Major bank urges Aussies to remain vigilant for scam activity during the festive season

Dec 20, 2022
Previous reports from the ACCC have indicated that people aged 65 and over have often reported the highest losses to scams, with losses increasing with age. Source: Getty Images.

As Christmas Day fast approaches and excitement for the big day grows, Aussies are being warned to remain vigilant for scam activity as scammers take advantage of the busy nature of the festive season.

ANZ has encouraged customers to be on the lookout for malicious activity after discovering a 22 per cent increase in scam-related activity this year.

Scams are commonly delivered to potential victims via phone call, text and email with over 90 per cent of cyber attacks reported to begin as a phishing email.

ANZ Head of Customer Protection, Shaq Johnson said the “busy time of year can leave Australians more susceptible to scams and cyber-attacks”.

“Individuals, organisations and businesses are often distracted by holidays, shopping and other end of year events,” Johnson said.

“As people prepare for the festive season, it’s important to be cyber safe and cyber resilient. Ensure cyber resiliency plans are up to date and encourage conversations with friends and loved ones – perhaps around the Christmas table – about the evolving scams and cyber environment.”

ANZ’s warning following similar calls for vigilance from Assistant Treasurer Stephen Jones in regard to an increase in scam activity around the holidays.

“The Christmas shopping rush is a major opportunity for scammers looking to catch the unwary,” he said in a statement.

“It’s also a time when they exploit our elderly and other vulnerable groups who may be experiencing loneliness.

“So called phishing scams, which allow scammers to remotely take over phones and personal computers, are the biggest risk at this time of year.

“Australians should also be on the lookout for impersonation scams, where scammers pose as a legitimate business or family member.”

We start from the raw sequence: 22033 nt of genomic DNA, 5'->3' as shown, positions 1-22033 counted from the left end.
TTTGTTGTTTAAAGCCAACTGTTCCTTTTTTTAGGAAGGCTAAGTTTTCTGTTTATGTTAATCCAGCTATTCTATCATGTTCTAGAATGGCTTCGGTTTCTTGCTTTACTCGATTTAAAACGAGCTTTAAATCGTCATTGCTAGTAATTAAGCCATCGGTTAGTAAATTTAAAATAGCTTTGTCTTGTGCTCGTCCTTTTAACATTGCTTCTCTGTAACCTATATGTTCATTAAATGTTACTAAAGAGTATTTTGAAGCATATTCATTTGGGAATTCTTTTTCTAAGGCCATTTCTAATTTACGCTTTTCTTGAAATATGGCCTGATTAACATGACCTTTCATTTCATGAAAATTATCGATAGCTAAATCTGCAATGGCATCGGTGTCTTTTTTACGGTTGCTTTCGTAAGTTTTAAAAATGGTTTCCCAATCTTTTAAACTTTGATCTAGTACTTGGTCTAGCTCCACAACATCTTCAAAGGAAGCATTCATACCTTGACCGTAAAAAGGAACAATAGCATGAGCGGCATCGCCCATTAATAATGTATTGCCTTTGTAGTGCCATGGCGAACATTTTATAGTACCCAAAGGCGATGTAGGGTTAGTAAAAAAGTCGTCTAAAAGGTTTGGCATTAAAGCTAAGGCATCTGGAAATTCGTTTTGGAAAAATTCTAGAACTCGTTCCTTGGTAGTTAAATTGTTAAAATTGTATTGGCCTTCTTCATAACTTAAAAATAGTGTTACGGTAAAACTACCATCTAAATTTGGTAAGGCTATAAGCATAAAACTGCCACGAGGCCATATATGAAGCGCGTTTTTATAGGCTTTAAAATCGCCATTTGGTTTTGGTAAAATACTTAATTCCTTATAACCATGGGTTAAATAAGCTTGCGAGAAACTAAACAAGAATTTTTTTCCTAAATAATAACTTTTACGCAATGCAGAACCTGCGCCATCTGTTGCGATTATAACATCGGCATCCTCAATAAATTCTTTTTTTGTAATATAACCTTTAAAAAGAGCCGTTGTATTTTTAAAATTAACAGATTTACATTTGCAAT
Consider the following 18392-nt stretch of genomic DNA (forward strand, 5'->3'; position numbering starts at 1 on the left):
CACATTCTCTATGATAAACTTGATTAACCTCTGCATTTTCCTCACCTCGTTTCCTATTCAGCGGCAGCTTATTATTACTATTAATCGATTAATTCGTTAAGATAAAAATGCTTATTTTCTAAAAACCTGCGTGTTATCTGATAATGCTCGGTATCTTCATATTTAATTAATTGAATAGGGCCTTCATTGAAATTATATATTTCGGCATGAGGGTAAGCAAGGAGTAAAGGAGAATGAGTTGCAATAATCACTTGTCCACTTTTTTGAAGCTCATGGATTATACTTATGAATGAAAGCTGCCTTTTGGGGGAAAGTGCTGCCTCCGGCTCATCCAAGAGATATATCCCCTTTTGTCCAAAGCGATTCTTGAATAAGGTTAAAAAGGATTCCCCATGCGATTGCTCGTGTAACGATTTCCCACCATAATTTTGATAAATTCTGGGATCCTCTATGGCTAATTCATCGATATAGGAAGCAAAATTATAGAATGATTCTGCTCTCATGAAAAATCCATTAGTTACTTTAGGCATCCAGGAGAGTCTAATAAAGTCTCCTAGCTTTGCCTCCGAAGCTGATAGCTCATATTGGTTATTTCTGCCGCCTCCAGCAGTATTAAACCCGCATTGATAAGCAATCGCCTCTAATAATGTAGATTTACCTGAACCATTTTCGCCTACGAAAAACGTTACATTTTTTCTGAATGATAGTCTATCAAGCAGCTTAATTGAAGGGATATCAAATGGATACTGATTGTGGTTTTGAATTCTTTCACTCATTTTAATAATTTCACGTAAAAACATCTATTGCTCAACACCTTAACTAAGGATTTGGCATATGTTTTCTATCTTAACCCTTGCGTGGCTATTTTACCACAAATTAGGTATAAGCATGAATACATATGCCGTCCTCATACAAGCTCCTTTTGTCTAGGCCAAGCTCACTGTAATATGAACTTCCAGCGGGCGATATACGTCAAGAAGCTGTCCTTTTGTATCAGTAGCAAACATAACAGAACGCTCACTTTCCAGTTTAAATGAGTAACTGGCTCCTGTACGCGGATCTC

Scams are already having a detrimental impact across the country and with total losses to scams expected to reach an estimated $4 billion by the end of 2022 in addition to the recent widespread data breaches that have impacted millions across the country, Australian Competition and Consumer Commission (ACCC) Deputy Chair Delia Rickard recently stressed that, “there has never been a more important time to know the tell-tale signs of a scammer”.

“We know scammers are relentlessly targeting Australians. Research commissioned by the ACCC shows that 96 per cent of the population was exposed to a scam in the five years to 2021. Half of the survey’s respondents were contacted weekly or daily by scammers, a figure expected to rise given current cyber security concerns,” Rickard said.

“Scammers evolve quickly, and their tactics are becoming increasingly sophisticated and unscrupulous. There have been hundreds of reports to Scamwatch in the weeks after the recent high-profile data breaches and that is expected to continue.”

The recent warnings will be of particular benefit for older Australians who are often hit especially hard by scam activity. Previous reports from the ACCC have indicated that people aged 65 and over have often reported the highest losses to scams, with losses increasing with age.

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